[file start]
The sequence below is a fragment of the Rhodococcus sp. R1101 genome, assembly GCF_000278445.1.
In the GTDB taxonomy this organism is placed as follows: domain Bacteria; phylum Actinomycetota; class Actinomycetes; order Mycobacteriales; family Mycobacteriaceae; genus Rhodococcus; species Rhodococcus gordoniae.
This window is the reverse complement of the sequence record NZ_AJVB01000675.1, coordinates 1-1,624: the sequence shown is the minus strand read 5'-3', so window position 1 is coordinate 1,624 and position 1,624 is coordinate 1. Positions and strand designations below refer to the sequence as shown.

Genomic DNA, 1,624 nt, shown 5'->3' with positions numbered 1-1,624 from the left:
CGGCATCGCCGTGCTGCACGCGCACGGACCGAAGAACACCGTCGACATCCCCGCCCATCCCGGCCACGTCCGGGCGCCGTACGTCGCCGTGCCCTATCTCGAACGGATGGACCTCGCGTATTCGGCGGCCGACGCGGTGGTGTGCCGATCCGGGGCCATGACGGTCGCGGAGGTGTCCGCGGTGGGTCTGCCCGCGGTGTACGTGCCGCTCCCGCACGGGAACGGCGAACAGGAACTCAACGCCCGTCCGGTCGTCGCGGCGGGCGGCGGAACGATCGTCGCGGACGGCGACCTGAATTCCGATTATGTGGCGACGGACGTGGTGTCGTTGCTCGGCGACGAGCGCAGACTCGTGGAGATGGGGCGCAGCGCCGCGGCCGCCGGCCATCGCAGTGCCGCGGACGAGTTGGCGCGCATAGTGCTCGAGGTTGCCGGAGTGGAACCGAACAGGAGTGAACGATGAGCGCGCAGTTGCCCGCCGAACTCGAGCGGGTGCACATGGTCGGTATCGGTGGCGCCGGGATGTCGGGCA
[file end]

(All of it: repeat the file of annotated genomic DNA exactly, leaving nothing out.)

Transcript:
The sequence below is a fragment of the Rhodococcus sp. R1101 genome, assembly GCF_000278445.1.
In the GTDB taxonomy this organism is placed as follows: domain Bacteria; phylum Actinomycetota; class Actinomycetes; order Mycobacteriales; family Mycobacteriaceae; genus Rhodococcus; species Rhodococcus gordoniae.
This window is the reverse complement of the sequence record NZ_AJVB01000675.1, coordinates 1-1,624: the sequence shown is the minus strand read 5'-3', so window position 1 is coordinate 1,624 and position 1,624 is coordinate 1. Positions and strand designations below refer to the sequence as shown.

Genomic DNA, 1,624 nt, shown 5'->3' with positions numbered 1-1,624 from the left:
CGGCATCGCCGTGCTGCACGCGCACGGACCGAAGAACACCGTCGACATCCCCGCCCATCCCGGCCACGTCCGGGCGCCGTACGTCGCCGTGCCCTATCTCGAACGGATGGACCTCGCGTATTCGGCGGCCGACGCGGTGGTGTGCCGATCCGGGGCCATGACGGTCGCGGAGGTGTCCGCGGTGGGTCTGCCCGCGGTGTACGTGCCGCTCCCGCACGGGAACGGCGAACAGGAACTCAACGCCCGTCCGGTCGTCGCGGCGGGCGGCGGAACGATCGTCGCGGACGGCGACCTGAATTCCGATTATGTGGCGACGGACGTGGTGTCGTTGCTCGGCGACGAGCGCAGACTCGTGGAGATGGGGCGCAGCGCCGCGGCCGCCGGCCATCGCAGTGCCGCGGACGAGTTGGCGCGCATAGTGCTCGAGGTTGCCGGAGTGGAACCGAACAGGAGTGAACGATGAGCGCGCAGTTGCCCGCCGAACTCGAGCGGGTGCACATGGTCGGTATCGGTGGCGCCGGGATGTCGGGCA